Topic: Uncategorized

Small cash sums from your pot

Taking money from your pension as and when you need it

You can use your existing pension pot to take cash as and when you need it and leave the rest untouched where it can continue to grow tax-free. For each cash withdrawal, normally the first 25% (quarter) is tax-free, and the rest counts as taxable income. There might be charges each time you make a cash withdrawal and/or limits on how many withdrawals you can make each year.

Cashing in your entire pension pot

Without very careful planning, you could run out of money and have nothing to live on

You could close your pension pot and take the entire amount as cash in one go if you wish. Normally, the first 25% (quarter) will be tax-free, and the rest will be taxed at your highest tax rate by adding it to the rest of your income. Once you’ve taken all the money, your pension will close and you won’t be able to make any further payments into it.

Blending your retirement options

Balance of flexibility and security to suit your circumstances

If you are looking for a balance of flexibility and security to suit your circumstances, you could consider blending your retirement options. You don’t have to choose one option when deciding how to access your pension pot – you could set up a combination of options to suit you.

Managing risk

Pensioners ‘in the dark’ over how to protect their pots if markets tumble

Many retirees are at risk of overlooking their pension finances by falling into an avoidable trap, according to new research[1]. A third (36%) of people keeping their pension invested through retirement could be hit harder by falling markets, as they do not have a cash safety net to fall back on, research has found. And even though two thirds (64%) of retirees are holding cash in reserve, fewer than one in ten (8%) would think to use it if there was a ‘significant’ drop in the stock market.

Festive gifts

Building wealth for a solid financial future

As a parent, guardian or grandparent, you’ll want to provide the best future for your children or grandchildren that you can. Christmas is an excellent time to encourage children to start thinking about the value of money. Many children have hundreds of pounds spent on them at Christmas. But could that money be put to better use? Rather than buying yet more toys for your children or grandchildren, why not consider setting up a tax-efficient Junior ISA for them?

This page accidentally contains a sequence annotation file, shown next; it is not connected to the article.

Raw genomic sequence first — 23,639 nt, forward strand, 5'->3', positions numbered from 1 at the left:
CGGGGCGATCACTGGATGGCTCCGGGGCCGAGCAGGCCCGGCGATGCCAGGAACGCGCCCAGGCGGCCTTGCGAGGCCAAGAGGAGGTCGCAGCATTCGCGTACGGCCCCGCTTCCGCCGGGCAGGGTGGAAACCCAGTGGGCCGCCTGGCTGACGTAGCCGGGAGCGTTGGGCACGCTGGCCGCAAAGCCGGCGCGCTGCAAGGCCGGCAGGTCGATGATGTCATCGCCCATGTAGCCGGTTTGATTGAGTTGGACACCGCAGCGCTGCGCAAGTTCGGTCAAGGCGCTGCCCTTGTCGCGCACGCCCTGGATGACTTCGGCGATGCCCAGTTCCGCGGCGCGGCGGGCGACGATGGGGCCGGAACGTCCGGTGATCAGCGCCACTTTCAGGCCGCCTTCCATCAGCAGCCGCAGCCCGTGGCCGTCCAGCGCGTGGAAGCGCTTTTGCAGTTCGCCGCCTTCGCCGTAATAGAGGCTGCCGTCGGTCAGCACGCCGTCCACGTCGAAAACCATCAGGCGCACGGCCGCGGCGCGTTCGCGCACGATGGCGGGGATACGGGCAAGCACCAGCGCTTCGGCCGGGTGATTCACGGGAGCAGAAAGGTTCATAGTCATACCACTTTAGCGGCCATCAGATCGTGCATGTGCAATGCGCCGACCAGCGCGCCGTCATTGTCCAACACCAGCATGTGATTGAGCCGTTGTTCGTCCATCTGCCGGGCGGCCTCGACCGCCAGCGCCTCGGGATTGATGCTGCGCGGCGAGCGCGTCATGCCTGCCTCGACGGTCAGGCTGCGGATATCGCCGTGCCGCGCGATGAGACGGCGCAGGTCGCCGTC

You have one life, so invest wisely

Identifying multiple risk profiles for multiple goals

Throughout our lives, we will have many different lifestyle and financial goals that we would like to achieve. Although we all have different goals, there are some key goals that we’ll have in common, especially when it comes to retirement.

Relationship breakdowns

A pension could well be the biggest single asset in the relationship

What is likely to be a divorcing couple’s most valuable asset? The family home will spring to most people’s minds first. But the value of a pension could well be the biggest single asset in the relationship.

Wealth Navigator

Planning the BEST route for the next generation

You have worked hard to build your wealth. Passing it on to the next generation fairly, safely, effectively and efficiently takes skill and careful preparation. But some people find the idea of discussing inheritance uncomfortable and subsequently put off estate planning until, in some instances, it may be too late to make a difference.

Work pressures

The greatest strains on physical and mental health

There is an increasing trend for people to work for longer and delay their retirement, with some staying in work out of financial necessity. But one of the primary concerns people have about working beyond their 50s is the impact this could have on their health, or whether any health concerns might prevent them from working.